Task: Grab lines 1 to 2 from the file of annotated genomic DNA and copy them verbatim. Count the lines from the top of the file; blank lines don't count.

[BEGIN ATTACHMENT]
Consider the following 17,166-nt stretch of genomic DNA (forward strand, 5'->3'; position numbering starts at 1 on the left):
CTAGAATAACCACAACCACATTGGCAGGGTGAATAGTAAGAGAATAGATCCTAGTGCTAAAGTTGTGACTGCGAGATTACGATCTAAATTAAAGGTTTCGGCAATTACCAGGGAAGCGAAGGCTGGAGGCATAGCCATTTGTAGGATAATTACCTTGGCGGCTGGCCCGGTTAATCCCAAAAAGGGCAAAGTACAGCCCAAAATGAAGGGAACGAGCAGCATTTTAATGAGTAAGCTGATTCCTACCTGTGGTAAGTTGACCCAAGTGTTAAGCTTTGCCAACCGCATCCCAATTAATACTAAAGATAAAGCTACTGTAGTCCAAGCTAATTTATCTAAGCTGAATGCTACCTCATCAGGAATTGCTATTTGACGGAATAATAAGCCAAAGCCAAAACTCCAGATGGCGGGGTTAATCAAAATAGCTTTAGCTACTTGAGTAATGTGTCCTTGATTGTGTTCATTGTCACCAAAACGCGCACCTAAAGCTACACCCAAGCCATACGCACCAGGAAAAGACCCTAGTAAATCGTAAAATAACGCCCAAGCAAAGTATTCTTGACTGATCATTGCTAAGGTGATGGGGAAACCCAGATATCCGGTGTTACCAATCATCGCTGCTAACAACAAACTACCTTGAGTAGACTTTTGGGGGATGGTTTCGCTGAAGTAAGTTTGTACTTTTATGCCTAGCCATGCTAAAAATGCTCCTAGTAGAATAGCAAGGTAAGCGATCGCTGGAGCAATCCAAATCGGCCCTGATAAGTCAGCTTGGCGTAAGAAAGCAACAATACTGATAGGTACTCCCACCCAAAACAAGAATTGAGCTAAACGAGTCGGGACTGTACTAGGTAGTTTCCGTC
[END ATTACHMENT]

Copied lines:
Consider the following 17,166-nt stretch of genomic DNA (forward strand, 5'->3'; position numbering starts at 1 on the left):
CTAGAATAACCACAACCACATTGGCAGGGTGAATAGTAAGAGAATAGATCCTAGTGCTAAAGTTGTGACTGCGAGATTACGATCTAAATTAAAGGTTTCGGCAATTACCAGGGAAGCGAAGGCTGGAGGCATAGCCATTTGTAGGATAATTACCTTGGCGGCTGGCCCGGTTAATCCCAAAAAGGGCAAAGTACAGCCCAAAATGAAGGGAACGAGCAGCATTTTAATGAGTAAGCTGATTCCTACCTGTGGTAAGTTGACCCAAGTGTTAAGCTTTGCCAACCGCATCCCAATTAATACTAAAGATAAAGCTACTGTAGTCCAAGCTAATTTATCTAAGCTGAATGCTACCTCATCAGGAATTGCTATTTGACGGAATAATAAGCCAAAGCCAAAACTCCAGATGGCGGGGTTAATCAAAATAGCTTTAGCTACTTGAGTAATGTGTCCTTGATTGTGTTCATTGTCACCAAAACGCGCACCTAAAGCTACACCCAAGCCATACGCACCAGGAAAAGACCCTAGTAAATCGTAAAATAACGCCCAAGCAAAGTATTCTTGACTGATCATTGCTAAGGTGATGGGGAAACCCAGATATCCGGTGTTACCAATCATCGCTGCTAACAACAAACTACCTTGAGTAGACTTTTGGGGGATGGTTTCGCTGAAGTAAGTTTGTACTTTTATGCCTAGCCATGCTAAAAATGCTCCTAGTAGAATAGCAAGGTAAGCGATCGCTGGAGCAATCCAAATCGGCCCTGATAAGTCAGCTTGGCGTAAGAAAGCAACAATACTGATAGGTACTCCCACCCAAAACAAGAATTGAGCTAAACGAGTCGGGACTGTACTAGGTAGTTTCCGTC